Conference Looks for Solutions to Problems Facing Cultural Policies

On 21-25 August, Tallinn University will host the 10th International Conference on Cultural Policy Research titled “The Cultural Governance of Global Flows: the past and future”, which focuses on the problems countries will face during globalisation. Many pressing subjects such as the regulation of global cultural service platforms, using cultural policies to solve migration-related issues, cultural diplomacy in an international conflict space, will be discussed.

Tallinna ülikooli hoone eestvaates

 “”Cultural flows” refers to the motion of everything culture-related in the world – content, products and even people,” says one of the organisers of the conference, Professor of Media Innovation at Tallinn University, Indrek Ibrus. “In today’s context it may refer to migration, which, in addition to political issues, will pose new challenges to the cultural policies of receiving countries,” he said and added that it can also refer to the motion of cultural content on the Internet – a process over which states are gradually losing control, but one that is an ever-increasing challenge in implementing cultural policies.

Discussions will be held over the possibility to guarantee easy access to online cultural content to citizens of small states, while still allowing small state-based digital cultural institutions survive next to Netflix and Amazon. The modern cultural space is globalised and extremely dynamic, and the questions this situation brings to cultural policies is what this conference is all about.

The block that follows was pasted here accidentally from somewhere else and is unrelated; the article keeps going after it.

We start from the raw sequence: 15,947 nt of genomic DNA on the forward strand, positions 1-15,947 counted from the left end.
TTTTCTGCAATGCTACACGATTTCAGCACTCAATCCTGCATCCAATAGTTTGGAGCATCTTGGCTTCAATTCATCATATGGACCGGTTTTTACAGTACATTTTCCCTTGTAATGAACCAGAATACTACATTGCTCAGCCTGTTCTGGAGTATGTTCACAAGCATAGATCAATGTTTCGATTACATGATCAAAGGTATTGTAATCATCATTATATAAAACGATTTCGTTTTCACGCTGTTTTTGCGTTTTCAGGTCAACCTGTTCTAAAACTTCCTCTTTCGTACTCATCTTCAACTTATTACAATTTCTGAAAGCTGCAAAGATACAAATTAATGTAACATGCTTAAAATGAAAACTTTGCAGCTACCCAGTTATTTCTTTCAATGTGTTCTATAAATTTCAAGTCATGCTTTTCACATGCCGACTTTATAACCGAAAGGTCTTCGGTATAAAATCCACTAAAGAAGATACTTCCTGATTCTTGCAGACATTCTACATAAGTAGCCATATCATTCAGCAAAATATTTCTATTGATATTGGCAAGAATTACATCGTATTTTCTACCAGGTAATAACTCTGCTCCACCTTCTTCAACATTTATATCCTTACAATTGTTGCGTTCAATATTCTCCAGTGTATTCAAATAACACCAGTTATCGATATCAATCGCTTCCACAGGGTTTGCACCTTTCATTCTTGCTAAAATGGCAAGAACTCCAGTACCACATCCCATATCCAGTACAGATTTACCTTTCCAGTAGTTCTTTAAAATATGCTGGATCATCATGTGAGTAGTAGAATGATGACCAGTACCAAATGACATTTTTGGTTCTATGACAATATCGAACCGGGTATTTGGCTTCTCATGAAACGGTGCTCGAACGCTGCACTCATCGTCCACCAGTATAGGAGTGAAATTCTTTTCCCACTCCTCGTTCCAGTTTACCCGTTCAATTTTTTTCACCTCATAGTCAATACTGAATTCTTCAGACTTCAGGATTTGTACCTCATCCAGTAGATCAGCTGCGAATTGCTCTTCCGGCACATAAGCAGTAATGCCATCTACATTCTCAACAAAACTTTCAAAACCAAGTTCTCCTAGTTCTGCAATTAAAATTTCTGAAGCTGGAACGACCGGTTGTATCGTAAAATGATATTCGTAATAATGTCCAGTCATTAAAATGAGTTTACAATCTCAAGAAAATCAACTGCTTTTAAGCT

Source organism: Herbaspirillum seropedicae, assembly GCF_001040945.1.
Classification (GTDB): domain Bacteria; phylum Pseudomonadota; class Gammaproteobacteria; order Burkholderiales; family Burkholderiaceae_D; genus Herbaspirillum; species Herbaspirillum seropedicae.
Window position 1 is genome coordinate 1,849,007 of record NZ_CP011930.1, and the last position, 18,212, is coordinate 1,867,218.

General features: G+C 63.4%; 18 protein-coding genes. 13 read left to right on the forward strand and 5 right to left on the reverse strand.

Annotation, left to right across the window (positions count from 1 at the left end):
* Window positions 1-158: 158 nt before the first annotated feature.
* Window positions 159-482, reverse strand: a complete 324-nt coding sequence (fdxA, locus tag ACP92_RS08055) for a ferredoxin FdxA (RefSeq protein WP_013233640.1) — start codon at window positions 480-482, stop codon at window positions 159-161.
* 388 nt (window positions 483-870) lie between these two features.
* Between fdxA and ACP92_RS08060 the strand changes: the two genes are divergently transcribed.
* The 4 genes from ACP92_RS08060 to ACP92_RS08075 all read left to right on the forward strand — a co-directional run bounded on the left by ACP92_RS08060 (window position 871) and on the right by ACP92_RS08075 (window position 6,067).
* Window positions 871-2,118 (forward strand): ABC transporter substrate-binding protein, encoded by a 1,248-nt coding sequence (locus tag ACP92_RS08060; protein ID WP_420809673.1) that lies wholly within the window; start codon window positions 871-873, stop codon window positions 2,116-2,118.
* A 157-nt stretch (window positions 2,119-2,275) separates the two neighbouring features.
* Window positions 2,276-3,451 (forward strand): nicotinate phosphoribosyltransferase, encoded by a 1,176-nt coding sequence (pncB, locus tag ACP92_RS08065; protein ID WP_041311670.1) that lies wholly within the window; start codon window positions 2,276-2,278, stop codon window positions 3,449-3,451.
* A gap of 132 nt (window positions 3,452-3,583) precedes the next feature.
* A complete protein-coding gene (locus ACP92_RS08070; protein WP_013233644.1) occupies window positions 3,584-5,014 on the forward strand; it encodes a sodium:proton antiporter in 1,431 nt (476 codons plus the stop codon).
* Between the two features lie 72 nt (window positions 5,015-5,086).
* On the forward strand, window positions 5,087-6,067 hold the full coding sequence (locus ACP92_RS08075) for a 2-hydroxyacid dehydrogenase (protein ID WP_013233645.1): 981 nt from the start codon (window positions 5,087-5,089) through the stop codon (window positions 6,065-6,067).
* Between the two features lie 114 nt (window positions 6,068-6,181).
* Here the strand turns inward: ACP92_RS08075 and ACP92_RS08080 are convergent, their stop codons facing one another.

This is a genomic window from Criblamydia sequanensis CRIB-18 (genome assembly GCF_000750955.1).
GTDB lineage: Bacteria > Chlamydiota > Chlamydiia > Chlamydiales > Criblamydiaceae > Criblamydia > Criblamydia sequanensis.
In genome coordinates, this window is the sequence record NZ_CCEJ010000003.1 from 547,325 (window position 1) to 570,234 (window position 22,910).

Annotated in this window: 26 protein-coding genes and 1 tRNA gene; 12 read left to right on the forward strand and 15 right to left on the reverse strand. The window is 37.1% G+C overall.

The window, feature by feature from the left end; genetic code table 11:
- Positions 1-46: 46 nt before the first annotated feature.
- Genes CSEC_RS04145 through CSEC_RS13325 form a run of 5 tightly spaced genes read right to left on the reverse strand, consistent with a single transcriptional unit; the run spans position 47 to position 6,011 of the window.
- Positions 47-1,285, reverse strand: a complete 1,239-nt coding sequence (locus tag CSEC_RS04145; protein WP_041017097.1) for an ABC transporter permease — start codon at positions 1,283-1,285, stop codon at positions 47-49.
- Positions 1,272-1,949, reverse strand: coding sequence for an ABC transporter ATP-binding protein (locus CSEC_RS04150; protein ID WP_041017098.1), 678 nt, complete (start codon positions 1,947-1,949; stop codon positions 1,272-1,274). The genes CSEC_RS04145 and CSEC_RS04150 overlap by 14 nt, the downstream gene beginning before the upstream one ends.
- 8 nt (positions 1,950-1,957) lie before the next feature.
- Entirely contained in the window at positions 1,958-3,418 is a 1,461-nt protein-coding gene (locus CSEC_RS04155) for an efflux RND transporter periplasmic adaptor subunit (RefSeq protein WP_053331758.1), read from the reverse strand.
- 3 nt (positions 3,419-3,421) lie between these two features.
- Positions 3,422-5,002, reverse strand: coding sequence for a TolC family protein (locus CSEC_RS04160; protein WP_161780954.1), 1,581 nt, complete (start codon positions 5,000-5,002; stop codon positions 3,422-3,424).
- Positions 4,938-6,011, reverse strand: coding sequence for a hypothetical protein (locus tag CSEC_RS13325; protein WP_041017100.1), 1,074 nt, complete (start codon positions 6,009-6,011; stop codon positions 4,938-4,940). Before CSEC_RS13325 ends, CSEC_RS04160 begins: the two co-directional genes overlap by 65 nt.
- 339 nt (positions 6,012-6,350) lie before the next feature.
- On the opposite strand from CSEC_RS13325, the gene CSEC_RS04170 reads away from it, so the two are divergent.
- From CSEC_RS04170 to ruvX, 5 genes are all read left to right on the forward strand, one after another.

“People consume online culture for hours every day – we watch films and videos, read newspapers, and communicate to representatives of other cultures across borders. Cultural policy is what determines the films we are allowed to watch, how the media is funded and how easy it is to import or export cultural products,” said Ibrus about the importance of cultural policies. “At the same time it is a fact that even though unwanted migration is not a real issue in Estonia, it has created political tensions. This shows that questions regarding cultural policies and cultural ‘strangers’ entering our cultural space is something people care about very much.”

For more information, visit the conference website The Estonian Public Broadcasting (ERR) Cultural portal will show the keynote speeches live on 22, 23 and 24 August at 13:30-14:30 local time, there is also a live feed on the conference website.

During the five days, there will be 192 speeches, 6 round table discussions, 4 plenary sessions and 10 panel discussions. The keynotes are held by top researchers from Europe and the USA: Professor J.P. Singh (University of Edinburgh, UK); Professor Jose van Dijck (University of Amsterdam, the Netherlands), Professor Joseph Straubhaar (University of Texas at Austin, USA); Professor Madina Tlostanova (Linköping University, Sweden). The conference is hosted by three academic units of Tallinn University: Baltic Film, Media, Arts and Communication School, School of Governance, Law and Society, and School of Humanities.

Additional information: Kerli Onno